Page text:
Premier Blaine Higgs and his government are doubling down on their stance that an Aboriginal title claim for roughly half of New Brunswick could impact properties owned by smaller landowners, despite insistence by the claim's proponents that that's not what they're after.
The province filed a motion in New Brunswick Court of King's Bench this week, asking the court to strike out several sections of the claim by six Wolastoqey First Nations and to "remove all claims against and/or in relation to fee simple lands and the interests of the unnamed parties therein."
The province, in a news release the same day, said the motion was filed to protect "families, homeowners, businesses and others who own property" within the title claim area covering more than 60 per cent of the province.
"Today, across more than half of our province, hundreds of thousands of New Brunswickers are at risk of having their property impacted by this unprecedented claim in which they have been denied any standing or representation," said Higgs, in the news release.
Higgs said the motion applies to 250,000 properties, which are owned by people who are not named in the title claim, and as such, should be removed from it.
"The plaintiffs have dismissed the fears of these New Brunswickers, which is why our government is taking this action to ensure the plaintiff's legal claim reflects their statements."
The plaintiffs in the claim are the Wolastoqey nations of Matawaskiye (Madawaska), Neqotkuk (Tobique), Bilijk (Kingsclear), Sitansisk (St. Mary's), Welamuktok (Oromocto) and Wotstak (Woodstock).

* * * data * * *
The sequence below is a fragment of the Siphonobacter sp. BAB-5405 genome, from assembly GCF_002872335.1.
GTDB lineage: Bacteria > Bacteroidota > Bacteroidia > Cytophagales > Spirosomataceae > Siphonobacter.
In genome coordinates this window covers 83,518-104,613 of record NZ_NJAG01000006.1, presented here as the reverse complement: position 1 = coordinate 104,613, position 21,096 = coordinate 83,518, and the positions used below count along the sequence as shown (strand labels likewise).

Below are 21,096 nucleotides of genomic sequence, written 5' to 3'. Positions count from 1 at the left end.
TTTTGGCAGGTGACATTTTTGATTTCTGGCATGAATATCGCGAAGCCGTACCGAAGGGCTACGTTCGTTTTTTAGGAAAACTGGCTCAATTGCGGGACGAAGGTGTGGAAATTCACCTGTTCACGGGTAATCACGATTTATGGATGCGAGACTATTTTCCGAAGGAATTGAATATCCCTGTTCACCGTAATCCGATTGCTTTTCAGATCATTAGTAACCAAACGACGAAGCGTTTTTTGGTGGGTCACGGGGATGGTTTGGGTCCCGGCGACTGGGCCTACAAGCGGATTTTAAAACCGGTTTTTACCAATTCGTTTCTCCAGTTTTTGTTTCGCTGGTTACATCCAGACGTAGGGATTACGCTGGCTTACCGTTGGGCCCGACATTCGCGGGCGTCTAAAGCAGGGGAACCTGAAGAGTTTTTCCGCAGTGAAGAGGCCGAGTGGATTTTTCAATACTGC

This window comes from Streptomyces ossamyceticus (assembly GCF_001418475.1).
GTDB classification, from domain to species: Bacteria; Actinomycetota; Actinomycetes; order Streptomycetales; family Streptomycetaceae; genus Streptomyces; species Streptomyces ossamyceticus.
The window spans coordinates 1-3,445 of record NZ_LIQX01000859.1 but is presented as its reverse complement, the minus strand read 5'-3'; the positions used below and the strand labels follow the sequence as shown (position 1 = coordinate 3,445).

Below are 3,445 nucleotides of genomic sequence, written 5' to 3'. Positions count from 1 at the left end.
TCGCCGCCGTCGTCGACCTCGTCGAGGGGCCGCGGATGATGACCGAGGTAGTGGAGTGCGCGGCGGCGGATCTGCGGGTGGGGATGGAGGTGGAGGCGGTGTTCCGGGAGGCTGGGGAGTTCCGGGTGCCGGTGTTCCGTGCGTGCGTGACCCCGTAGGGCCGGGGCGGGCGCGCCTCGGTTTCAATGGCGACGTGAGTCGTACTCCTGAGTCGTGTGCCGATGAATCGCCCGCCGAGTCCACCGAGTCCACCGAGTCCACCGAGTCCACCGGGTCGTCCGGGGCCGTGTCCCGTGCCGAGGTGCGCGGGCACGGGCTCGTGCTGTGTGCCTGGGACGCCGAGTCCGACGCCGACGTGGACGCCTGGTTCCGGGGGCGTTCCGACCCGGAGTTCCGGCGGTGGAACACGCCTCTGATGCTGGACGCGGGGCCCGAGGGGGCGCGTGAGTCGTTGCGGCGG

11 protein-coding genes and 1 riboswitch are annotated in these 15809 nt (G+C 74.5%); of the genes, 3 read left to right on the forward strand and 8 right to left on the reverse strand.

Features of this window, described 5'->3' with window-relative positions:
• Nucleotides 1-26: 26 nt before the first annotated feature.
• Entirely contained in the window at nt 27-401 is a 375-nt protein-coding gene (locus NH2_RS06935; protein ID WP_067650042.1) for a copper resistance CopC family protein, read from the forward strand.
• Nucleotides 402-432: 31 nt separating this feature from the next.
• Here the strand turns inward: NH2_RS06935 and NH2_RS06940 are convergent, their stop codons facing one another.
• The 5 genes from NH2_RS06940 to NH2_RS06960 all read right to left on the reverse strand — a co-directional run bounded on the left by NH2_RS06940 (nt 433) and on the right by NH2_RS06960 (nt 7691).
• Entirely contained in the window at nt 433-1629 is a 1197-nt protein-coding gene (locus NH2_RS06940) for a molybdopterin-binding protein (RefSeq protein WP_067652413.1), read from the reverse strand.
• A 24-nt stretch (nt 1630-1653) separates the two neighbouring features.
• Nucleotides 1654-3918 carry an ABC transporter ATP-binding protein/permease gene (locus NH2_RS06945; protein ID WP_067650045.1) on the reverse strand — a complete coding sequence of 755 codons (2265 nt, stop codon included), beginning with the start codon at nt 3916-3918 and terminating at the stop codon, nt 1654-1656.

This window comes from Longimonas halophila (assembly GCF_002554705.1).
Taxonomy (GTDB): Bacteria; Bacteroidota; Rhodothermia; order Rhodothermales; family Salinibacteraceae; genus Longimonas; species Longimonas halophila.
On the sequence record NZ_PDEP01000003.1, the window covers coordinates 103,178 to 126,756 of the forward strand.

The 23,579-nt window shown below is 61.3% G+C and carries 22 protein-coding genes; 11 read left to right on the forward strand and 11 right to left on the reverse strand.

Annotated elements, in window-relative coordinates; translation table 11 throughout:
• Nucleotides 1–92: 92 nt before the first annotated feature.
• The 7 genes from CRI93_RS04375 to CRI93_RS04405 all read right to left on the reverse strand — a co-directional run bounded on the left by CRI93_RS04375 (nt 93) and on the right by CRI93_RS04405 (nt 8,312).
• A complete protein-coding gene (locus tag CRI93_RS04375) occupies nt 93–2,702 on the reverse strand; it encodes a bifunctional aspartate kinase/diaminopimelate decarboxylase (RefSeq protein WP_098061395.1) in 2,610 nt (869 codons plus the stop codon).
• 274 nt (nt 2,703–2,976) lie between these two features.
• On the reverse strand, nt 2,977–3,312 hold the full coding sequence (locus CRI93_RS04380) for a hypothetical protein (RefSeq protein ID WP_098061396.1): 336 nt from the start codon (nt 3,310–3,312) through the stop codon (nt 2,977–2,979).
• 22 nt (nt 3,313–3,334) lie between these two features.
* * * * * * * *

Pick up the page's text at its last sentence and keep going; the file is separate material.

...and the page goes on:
Launched in 2020, the claim specifically names the federal government, N.B. Power, and six predominantly forestry companies and 19 of their subsidiaries.
The six Wolastoqey First Nations in New Brunswick say their title claim is not about displacing people currently living on any land in the claim area. (Logan Perley/CBC)
Leaders for the communities have previously said the title claim is not about displacing people currently living on any lands subject to it, but rather about negotiating new deals with major industrial companies operating in the province.
Leaders have also denounced what they've described as fear-mongering in claims by Higgs that the title claim could jeopardize smaller private landowners.
Renée Pelletier, a lawyer representing the Wolastoqey nations in the title claim, shot back at the comments Higgs made in the news release Thursday.
"The Wolastoqey Chiefs have consistently said that they are not seeking to displace New Brunswickers or otherwise impact their property rights," Pelletier said in an email.
"That is consistent with what is actually written in our Statement of Claim."
The title claim covers roughly 60 per cent of New Brunswick. (Wolastoqey Nation in New Brunswick)
Pelletier also shared paragraphs from the claim that exemplify the Wolastoqey chiefs' position that property owned by no one other than the defendants listed would be affected.
"The Plaintiffs seek no relief as against fee simple holders not named as Defendants who hold fee simple in the Traditional Lands ("Strangers to the Claim"),"the Wolastoqey nations write in the second paragraph of their claim.
Bilijk Chief Gabriel Atwin also accused the Progressive Conservative premier of mischaracterizing the title claim.
"His statements can only serve to put fear in the general public and to create tensions between the Indigenous and non-Indigenous populations in New Brunswick," Atwin said in an email.
"Frankly, that is irresponsible, and we hope the PC Party is taking notice."